}

public static long findMaxArrayValue(int[] arr)
{
long max=0;
//negate odd indexed elements
for(int i=1;i<arr.length;i+=2)
{
arr[i]=0-arr[i];
}
//Use Kadanes Algorithm to find max of (max sum of subarrays and 0-min sum of subarrays)
return max*max;

}

private static long findMaxMinKadanesAlgo(int[] arr) {
// TODO Auto-generated method stub
long maxSoFar = arr[0];
long currMax = arr[0];
long currMin = arr[0];
long minSoFar = arr[0];

for (int i = 1; i < arr.length; i++)
{
currMax = Math.max(arr[i], currMax+arr[i]);
maxSoFar = Math.max(maxSoFar, currMax);
if (currMin > 0)
currMin = arr[i];
else
currMin += arr[i];

minSoFar = Math.min(minSoFar,currMin);
}
return Math.max(Math.abs(maxSoFar), Math.abs(minSoFar));

}
}
$$`$$

int set_size = (int) Math.pow(2, N); is bound to result in zero for arr longer than Integer.size. (You use 1 << j later on: why switch?)

inserting all elements of the subarray in the innerList
is in dire need of explanation: "the subarray" is specified by (bits set in) i.

You posted an XY-problem:
The "real" problem seems to be to print the maximum square of the difference between the totals of even- and odd-indexed elements among all subarrays of a given array - smells dynamic programming.

### Naming

Using consistent variable naming with full words usually is considered a good habit. Well, in a small part of the code like this using evnSum instead of evenSum can be justified by length of oddSum; but subarr2, set_size and oddSum shouldn't be used together. If you want to keep names, spell them as subArr2 (I hope you have subArr1 somewhere to justify it) and setSize. m is not a good name for a variable, too.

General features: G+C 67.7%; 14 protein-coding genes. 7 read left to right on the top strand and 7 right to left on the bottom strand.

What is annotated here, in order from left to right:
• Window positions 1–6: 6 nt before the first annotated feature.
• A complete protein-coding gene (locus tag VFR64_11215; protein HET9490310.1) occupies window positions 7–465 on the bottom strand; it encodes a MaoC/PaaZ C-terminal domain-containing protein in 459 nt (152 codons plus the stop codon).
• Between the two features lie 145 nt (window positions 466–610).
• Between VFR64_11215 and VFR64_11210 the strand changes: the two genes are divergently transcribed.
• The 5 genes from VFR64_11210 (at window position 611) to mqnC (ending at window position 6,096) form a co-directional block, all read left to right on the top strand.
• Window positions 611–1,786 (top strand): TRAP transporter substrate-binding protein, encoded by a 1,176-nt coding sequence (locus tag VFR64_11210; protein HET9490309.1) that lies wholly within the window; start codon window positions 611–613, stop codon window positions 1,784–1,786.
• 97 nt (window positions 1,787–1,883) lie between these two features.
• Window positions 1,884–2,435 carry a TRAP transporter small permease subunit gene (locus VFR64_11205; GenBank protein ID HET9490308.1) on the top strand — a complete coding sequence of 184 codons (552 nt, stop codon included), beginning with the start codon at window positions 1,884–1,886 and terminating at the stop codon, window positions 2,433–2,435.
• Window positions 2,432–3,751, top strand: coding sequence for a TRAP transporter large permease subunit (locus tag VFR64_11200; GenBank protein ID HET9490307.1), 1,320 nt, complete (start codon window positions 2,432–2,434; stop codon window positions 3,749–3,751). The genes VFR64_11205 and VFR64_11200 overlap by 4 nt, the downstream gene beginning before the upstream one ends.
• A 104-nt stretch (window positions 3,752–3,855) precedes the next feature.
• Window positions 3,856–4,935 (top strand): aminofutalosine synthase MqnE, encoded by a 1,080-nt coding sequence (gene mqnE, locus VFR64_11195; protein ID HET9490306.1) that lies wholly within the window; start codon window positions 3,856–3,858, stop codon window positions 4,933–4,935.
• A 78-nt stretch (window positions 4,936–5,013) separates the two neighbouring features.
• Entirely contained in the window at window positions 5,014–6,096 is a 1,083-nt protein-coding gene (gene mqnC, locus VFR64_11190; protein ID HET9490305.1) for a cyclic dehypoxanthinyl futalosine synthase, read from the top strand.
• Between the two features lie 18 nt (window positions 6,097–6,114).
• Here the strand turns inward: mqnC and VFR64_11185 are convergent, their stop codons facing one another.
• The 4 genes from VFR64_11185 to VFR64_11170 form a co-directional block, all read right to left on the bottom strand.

### Overflowing

finalSum = Math.subtractExact(evnSum, oddSum); is not the only place where it can occur. If you care about overflowing - use other functions like Math.addExact all over.

### Algorithm

You have $$\O(n*2^n)\$$ complexity (if you don't care about memory management), and I'm afraid this is the best you can do with this task.

### Small optimizations

But still, you can do fewer operations in every loop. It doesn't look like you're using variable list anywhere - you're just copying data into it. So you can get rid of it with all data copy operations.

Next, what with innerList? First, you're filling it with data. Next, you're looping over it. You can combine two loops into one and cast innerList out:

evnSum = oddSum = m = 0;
for (int j = 0; j < N - 1; j++, m++) {
int temp = (int) (1 << j);
if ((i & temp) > 0) {
if(m%2==0)
evnSum += arr[j];
else
oddSum += arr[j]
}
}

But, of course, you'll be unable to output evnSum before the whole innerList this way. If you need it - make innerList the simple array of size N and output just the part you're working on, up to m. You'll avoid memory allocation/deallocation this way.

• You increment j and m (declare in same place as j!) in lockstep - they will stay the same. I think the intention was to have m represent the index in the current subarray: just increment it "in the if". Just use one sum, conditionally adding to and subtracting from it. Or try to find a "branch free" variant. Commented Nov 18, 2021 at 9:19
• I was trying to transform Adil's code keeping it close to the original. Commented Nov 18, 2021 at 15:44
• (trying to [keep the code] close to the original fair enough; but as is, m is not the index in the sub-array/"conceptual inner List".) Commented Nov 18, 2021 at 15:56